Please use this identifier to cite or link to this item:
Title: Effects of Phylloicus case removal on consumption of leaf litter from two Neotropical biomes (Amazon rainforest and Cerrado savanna)
Authors: Rezende, Renan S.
Bernardi, João P.
Gomes, Eliane S.
Martins, Renato Tavares
Hamada, Neusa
Gonçalves, José Francisco de Carvalho
Keywords: Aquatic Insects
Leaf litter decomposition
Leaf quality
Life History
Microcosm experiments
Issue Date: 2020
metadata.dc.publisher.journal: Limnology
Abstract: Phylloicus (Trichoptera, Calamoceratidae) is a stream invertebrate widely distributed across Neotropical biomes, which larvae use allochthonous leaf litter as food resource and to build a case that offers protection against predation. Seasonal changes in leaf litter accumulation on the streambed may affect Phylloicus larvae due to variations in availability of food and case-building material; however, it is unclear how these two processes influence each other. We assessed how case removal affected leaf litter consumption by Phylloicus larvae from two Neotropical biomes (Amazon rainforest and Cerrado savanna), which were experimentally offered leaf litter of Goupia glabra and Maprounea guianensis (common riparian species from the rainforest and savanna biomes, respectively). Our treatments included (i) direct effect of case removal, where larvae had their case removed during the experiment; (ii) time-lag effect, where the case was removed and larvae were allowed to rebuild the case before starting the experiment; and (iii) control, where cases were not removed. Leaf litter consumption by Phylloicus was 9.16 ± 7.47 mg/mg on average, being higher in the savanna than in the rainforest experiment (possibly in relation to a higher difference between the rainforest stream temperature and the experimental temperature, which may have inhibited larval activity), and higher on M. guianensis than on G. glabra (most likely due to the higher leaf litter quality of the former species). Consumption was higher in the time-lag effect treatment than in the direct effect and control treatments, which could be explained by an increase in the larval energetic demand for case building. © 2020, The Japanese Society of Limnology.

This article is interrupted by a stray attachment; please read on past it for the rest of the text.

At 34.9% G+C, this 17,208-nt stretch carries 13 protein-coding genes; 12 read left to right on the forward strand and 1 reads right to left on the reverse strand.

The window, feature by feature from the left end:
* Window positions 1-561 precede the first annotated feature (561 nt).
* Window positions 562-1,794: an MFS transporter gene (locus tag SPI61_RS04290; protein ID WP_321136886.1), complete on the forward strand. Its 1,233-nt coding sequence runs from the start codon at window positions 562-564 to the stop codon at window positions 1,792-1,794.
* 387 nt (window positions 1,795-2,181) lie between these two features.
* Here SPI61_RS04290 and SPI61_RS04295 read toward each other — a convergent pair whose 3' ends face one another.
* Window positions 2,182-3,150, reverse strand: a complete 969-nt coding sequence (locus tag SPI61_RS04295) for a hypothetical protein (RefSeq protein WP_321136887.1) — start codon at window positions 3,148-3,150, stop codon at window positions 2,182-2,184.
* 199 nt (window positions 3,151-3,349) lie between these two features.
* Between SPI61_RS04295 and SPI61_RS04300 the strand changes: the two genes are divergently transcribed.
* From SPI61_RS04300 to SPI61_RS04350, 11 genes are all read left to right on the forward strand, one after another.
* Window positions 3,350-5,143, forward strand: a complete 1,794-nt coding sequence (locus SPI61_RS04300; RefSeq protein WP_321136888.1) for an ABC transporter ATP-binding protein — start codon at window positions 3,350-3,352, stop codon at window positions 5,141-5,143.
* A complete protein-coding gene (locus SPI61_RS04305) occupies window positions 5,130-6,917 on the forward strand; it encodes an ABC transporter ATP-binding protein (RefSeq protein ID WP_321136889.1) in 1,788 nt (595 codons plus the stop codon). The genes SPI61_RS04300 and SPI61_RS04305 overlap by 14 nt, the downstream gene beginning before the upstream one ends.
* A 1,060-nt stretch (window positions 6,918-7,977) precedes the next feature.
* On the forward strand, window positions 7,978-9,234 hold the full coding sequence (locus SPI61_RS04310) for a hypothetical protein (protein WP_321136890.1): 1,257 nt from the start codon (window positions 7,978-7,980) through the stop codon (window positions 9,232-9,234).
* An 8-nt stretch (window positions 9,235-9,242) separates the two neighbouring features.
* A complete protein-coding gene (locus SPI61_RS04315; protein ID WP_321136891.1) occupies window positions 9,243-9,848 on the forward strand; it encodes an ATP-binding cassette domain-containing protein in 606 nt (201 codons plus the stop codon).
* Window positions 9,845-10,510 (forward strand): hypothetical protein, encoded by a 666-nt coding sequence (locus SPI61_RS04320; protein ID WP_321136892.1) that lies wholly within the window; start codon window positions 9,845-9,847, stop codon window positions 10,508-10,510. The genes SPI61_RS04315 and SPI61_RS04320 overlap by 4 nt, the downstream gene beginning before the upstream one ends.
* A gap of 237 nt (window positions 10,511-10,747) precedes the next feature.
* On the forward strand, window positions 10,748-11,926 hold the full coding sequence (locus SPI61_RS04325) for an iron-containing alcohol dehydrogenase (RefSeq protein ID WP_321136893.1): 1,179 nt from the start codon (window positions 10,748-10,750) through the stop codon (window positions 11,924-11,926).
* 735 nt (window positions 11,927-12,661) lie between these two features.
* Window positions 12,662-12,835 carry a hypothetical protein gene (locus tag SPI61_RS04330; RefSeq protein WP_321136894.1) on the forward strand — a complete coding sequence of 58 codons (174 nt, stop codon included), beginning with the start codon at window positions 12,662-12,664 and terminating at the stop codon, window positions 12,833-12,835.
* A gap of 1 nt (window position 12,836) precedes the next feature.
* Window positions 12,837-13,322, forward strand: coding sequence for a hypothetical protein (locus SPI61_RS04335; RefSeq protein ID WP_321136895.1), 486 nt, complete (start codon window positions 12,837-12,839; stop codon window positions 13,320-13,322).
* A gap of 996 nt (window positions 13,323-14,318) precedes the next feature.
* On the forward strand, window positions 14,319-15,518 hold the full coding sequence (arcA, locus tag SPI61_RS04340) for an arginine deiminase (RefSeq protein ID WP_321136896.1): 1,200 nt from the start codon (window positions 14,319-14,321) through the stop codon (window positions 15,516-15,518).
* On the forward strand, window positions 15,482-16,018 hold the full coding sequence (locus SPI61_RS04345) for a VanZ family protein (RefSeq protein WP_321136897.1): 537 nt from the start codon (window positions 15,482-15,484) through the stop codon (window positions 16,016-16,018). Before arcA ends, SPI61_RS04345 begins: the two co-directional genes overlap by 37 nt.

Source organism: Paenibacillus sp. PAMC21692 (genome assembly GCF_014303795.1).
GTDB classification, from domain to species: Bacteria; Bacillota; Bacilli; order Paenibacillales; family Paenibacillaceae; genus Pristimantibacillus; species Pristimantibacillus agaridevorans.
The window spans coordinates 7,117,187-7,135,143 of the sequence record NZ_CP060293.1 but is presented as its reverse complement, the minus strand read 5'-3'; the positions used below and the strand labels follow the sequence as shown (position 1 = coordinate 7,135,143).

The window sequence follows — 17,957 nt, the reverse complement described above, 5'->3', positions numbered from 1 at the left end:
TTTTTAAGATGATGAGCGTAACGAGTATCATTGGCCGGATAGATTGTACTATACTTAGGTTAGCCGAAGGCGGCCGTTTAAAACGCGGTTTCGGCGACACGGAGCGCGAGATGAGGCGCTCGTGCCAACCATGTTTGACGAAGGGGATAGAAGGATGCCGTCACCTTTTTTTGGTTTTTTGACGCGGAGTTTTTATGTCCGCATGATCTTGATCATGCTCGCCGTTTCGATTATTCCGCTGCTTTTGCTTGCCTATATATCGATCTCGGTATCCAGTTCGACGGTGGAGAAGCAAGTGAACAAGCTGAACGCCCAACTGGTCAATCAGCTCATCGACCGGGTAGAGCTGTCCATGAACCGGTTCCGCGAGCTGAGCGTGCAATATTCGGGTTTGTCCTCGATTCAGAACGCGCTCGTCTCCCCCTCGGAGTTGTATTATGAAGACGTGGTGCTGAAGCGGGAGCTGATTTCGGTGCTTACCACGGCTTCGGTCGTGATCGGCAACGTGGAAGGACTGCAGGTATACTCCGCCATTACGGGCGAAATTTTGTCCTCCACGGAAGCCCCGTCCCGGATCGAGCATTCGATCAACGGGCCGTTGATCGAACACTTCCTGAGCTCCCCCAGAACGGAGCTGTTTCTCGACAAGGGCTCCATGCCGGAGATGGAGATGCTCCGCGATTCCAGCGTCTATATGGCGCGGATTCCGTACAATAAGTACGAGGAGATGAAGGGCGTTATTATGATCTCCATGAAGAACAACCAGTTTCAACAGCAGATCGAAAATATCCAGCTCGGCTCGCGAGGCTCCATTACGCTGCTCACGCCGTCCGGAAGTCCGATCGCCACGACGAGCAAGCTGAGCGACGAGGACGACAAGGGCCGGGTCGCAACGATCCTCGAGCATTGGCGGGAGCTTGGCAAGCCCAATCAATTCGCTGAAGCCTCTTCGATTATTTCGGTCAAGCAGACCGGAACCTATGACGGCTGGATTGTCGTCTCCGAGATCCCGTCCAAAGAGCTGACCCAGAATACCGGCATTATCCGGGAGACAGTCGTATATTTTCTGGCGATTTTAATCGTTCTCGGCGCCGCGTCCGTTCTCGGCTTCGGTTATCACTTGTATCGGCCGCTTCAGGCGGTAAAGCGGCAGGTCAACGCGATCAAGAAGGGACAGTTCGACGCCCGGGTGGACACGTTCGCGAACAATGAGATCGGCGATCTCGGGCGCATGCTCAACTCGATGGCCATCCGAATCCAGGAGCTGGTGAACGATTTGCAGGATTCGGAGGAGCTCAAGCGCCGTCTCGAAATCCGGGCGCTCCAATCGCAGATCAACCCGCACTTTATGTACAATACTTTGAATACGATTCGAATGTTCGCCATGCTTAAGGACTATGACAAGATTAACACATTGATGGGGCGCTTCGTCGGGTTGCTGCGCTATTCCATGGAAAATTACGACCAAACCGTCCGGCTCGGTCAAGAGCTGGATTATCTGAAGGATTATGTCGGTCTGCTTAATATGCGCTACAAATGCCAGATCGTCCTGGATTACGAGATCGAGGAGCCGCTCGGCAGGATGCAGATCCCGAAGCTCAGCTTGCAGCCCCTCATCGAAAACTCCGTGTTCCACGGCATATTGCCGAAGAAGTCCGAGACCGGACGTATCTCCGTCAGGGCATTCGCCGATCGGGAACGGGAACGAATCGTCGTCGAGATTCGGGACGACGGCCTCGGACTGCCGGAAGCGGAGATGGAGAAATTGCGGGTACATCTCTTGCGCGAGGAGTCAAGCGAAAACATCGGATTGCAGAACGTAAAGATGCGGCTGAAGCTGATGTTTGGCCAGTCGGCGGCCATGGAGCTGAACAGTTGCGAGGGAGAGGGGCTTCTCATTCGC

metadata.dc.identifier.doi: 10.1007/s10201-020-00628-w
Appears in Collections:Artigos

Files in This Item:
There are no files associated with this item.

Items in DSpace are protected by copyright, with all rights reserved, unless otherwise indicated.